Thursday, March 19, 2009

AIG bonus scandal fallout

The AIG $200 million "bonuses" has been all the talk recently, but rather than add to the condemnation, I'm going to offer sort of a counter-point view. This is not to say that I'm a fan of the bonuses, their size, or bailing out failed companies in the first place, but it's important to look at the whole picture, not just the topic of outrage of the week.

First, this was $200 million ish in compensation, compared to $170 Billion in "loans", TARP handouts, and government guarantees given to AIG by Congress. If giving out the bonuses was bad, then handing out the bailout money was 1000 times worse; where's the 1000x outrage at Congress for wasting 1000x the money in the failed company which is AIG? Which, of course, in turn paid most of that money to counter-parties, which are other failed banks, many of which are also already getting bailout money, Trillions more in fact counting guarantees. The outrage may be justified, but let's have some perspective.

Second, what an unfortunate choice of language "bonus" is to describe what essentially were "contractual payments on completion of specified services in service of winding down business units using specialized knowledge and experience". "Bonus" sounds like a profit-sharing kind of arrangement, and "retention bonus" sounds like you wanted the people to stick around when their particular services were complete, neither of which were the case here. Also, the people contracted to clean up the mess were mostly not the people who created the mess, even though that distinction has been blurred or ignored by the mass media. How much of the outrage is based on distortions and mis-information, I wonder?

Third, as Liddy pointed out, most of the "bonus" money will probably be returned, now that there's public outrage, tax law changes to confiscate it being debated, death threats, etc. However, it will likely come with people's resignations, as you would expect: how would you feel if you were contracted to do a long and complicated job, for a failing company, where you were likely to have a hard time finding another job after and you were being compensated well for taking that career risk, and feared for your life if your job was revealed publicly, only to have the government take your pay after you were done? Yeah, I'd be pretty pissed too. I know I sure as hell wouldn't do specialized work for a failing bank under any sort of deferred compensation any more, and probably not under up-front compensation either: the tax man undoubtedly cometh for both, if you're on the wrong side of public opinion. Good luck unwinding the other $1.6 Trillion in contracts at AIG, and untold Trillions at other failed banks; if you're anyone in that industry, it's time to get the hell out and get somewhere safe: the lynch mob is coming.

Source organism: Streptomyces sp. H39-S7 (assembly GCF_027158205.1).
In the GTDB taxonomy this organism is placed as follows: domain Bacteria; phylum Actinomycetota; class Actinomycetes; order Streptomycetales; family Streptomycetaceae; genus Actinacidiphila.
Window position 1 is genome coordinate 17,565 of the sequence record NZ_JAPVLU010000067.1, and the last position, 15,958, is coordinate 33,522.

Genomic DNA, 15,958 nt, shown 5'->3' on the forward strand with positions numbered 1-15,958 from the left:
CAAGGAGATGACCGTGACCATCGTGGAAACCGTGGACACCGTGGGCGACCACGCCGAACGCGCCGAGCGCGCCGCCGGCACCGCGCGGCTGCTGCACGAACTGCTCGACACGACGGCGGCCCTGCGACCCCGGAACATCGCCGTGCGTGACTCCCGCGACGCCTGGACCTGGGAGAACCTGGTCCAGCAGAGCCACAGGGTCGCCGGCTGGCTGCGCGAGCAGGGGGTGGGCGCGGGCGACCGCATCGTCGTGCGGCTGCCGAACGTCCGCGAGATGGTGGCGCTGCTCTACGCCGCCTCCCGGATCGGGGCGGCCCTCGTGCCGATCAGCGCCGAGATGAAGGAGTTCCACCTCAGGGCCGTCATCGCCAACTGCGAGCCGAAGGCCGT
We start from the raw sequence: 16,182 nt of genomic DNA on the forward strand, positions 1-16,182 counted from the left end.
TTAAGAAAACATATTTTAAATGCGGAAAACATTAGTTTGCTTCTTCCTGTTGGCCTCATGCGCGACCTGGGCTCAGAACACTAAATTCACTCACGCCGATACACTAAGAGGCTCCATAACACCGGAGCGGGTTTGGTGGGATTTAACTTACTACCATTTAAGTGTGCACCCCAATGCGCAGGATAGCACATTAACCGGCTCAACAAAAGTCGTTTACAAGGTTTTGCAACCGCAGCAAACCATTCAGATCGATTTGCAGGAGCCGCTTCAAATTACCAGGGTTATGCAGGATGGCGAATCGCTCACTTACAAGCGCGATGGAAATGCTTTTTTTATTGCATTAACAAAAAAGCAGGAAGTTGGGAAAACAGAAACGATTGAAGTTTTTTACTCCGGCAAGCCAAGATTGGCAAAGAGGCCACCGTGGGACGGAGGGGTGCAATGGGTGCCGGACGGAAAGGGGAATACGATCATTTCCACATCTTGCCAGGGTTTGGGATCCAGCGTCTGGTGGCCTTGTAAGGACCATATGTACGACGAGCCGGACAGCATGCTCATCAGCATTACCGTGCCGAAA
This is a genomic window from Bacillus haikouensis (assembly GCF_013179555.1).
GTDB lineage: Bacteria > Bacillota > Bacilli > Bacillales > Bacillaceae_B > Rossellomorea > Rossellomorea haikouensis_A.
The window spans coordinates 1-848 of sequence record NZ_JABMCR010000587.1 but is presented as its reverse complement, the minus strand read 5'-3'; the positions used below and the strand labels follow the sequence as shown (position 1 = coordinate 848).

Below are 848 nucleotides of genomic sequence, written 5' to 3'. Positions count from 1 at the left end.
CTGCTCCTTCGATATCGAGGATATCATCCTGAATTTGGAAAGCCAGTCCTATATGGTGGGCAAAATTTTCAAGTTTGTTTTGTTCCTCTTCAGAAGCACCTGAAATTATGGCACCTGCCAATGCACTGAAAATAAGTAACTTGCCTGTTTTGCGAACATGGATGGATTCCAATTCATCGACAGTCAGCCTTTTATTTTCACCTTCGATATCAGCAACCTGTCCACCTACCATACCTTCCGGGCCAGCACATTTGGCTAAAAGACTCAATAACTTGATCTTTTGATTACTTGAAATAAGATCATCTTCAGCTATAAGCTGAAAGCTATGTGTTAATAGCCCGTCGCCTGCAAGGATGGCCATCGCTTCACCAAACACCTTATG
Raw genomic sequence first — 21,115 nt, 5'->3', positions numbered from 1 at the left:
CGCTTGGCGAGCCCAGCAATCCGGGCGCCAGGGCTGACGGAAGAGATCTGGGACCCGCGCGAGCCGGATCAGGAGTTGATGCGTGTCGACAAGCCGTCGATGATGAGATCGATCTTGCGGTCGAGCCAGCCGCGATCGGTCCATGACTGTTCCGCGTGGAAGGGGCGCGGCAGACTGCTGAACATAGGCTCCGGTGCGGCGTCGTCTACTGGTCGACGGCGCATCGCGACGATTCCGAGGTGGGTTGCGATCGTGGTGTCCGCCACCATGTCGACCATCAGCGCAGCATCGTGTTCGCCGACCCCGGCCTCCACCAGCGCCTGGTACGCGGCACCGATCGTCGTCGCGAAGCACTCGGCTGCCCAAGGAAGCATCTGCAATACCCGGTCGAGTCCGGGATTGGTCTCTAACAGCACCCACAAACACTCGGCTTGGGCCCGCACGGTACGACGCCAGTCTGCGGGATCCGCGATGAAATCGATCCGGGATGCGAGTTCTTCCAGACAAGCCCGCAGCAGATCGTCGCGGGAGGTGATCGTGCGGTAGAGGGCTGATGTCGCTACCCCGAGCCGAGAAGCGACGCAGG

The nice thing that might come out of this, as Mish points out, is that it might eventually lead to Dodd and the other corrupt politicians who were complacent or participatory in the bank bailouts going down in flames. I'm not going to hold me breath, but as the economy gets ever worse, you would hope that eventually the rage is directed at the right proximate causes of the root problems.


  1. I had exactly the same thoughts. Yeah, people who set up those bond insurance policies shouldn't get millions of dollars. But neither should other people who made risky investments that didn't work out. I understand that this is different from other investment declines because the people investing mortgage backed securities were seeking safety. It just seems like if you bail out one participant in the system of easy credit, why single out these few people as undeserving? After all, when you go through bankruptcy, I thought employees get paid ahead of some vendors and certainly ahead of investors. No one is clean in this mess, even small retail investors who kept some of the cash in MMFs investing in mortgage-backed securities.

  2. Yup. One of the government points is that without the bailout, the company would have collapsed, and the people would have not received the bonuses; however, they were contracted to do the wind-down work after the company had already received support. Furthermore, it wasn't their fault AIG received a bailout; why should they be penalized for the idiotic decisions made by the government in the first place?

    The bad part is, I have a feeling this is only the beginning. The Obama administration may use this as a jumping-off point to try to limit all executive compensation in public companies. If that happens, skilled people will flee public companies, causing them to largely fail without government support. The regulators running the remaining companies will then argue (to Congress) that they cannot compete with private businesses, and Congress should impose similar limits on all executives in private industry. Then people will question why executives are being singled out: why not fix compensation by job position, so everything is fair an equitable. At the point, you effectively have socialism (which I think is probably a goal of some people in Washington anyway), and say goodbye to freedom and prosperity, unless you can flee the country. The ball is already rolling...